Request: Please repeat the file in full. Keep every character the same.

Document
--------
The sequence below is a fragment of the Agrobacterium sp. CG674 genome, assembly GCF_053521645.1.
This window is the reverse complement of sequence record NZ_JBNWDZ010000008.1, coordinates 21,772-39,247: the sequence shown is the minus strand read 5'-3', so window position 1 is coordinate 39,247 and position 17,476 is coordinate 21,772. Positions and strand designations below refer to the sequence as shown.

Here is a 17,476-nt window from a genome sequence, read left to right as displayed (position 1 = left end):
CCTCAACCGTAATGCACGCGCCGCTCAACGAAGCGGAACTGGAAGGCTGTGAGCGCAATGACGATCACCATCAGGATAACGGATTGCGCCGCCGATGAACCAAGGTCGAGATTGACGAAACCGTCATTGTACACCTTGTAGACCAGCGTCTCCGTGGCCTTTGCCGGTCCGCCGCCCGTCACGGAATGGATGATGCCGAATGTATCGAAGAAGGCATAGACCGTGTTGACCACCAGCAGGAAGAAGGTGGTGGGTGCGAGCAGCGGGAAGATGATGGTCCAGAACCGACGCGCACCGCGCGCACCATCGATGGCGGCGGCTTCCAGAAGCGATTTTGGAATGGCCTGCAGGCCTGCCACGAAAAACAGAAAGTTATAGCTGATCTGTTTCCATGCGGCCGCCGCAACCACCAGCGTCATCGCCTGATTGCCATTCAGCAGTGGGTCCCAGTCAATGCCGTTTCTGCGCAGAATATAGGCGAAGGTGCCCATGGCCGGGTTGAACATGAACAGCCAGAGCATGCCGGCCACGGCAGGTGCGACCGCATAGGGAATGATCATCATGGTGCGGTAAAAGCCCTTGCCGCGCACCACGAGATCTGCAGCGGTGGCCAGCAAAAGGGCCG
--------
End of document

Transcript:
The sequence below is a fragment of the Agrobacterium sp. CG674 genome, assembly GCF_053521645.1.
This window is the reverse complement of sequence record NZ_JBNWDZ010000008.1, coordinates 21,772-39,247: the sequence shown is the minus strand read 5'-3', so window position 1 is coordinate 39,247 and position 17,476 is coordinate 21,772. Positions and strand designations below refer to the sequence as shown.

Here is a 17,476-nt window from a genome sequence, read left to right as displayed (position 1 = left end):
CCTCAACCGTAATGCACGCGCCGCTCAACGAAGCGGAACTGGAAGGCTGTGAGCGCAATGACGATCACCATCAGGATAACGGATTGCGCCGCCGATGAACCAAGGTCGAGATTGACGAAACCGTCATTGTACACCTTGTAGACCAGCGTCTCCGTGGCCTTTGCCGGTCCGCCGCCCGTCACGGAATGGATGATGCCGAATGTATCGAAGAAGGCATAGACCGTGTTGACCACCAGCAGGAAGAAGGTGGTGGGTGCGAGCAGCGGGAAGATGATGGTCCAGAACCGACGCGCACCGCGCGCACCATCGATGGCGGCGGCTTCCAGAAGCGATTTTGGAATGGCCTGCAGGCCTGCCACGAAAAACAGAAAGTTATAGCTGATCTGTTTCCATGCGGCCGCCGCAACCACCAGCGTCATCGCCTGATTGCCATTCAGCAGTGGGTCCCAGTCAATGCCGTTTCTGCGCAGAATATAGGCGAAGGTGCCCATGGCCGGGTTGAACATGAACAGCCAGAGCATGCCGGCCACGGCAGGTGCGACCGCATAGGGAATGATCATCATGGTGCGGTAAAAGCCCTTGCCGCGCACCACGAGATCTGCAGCGGTGGCCAGCAAAAGGGCCG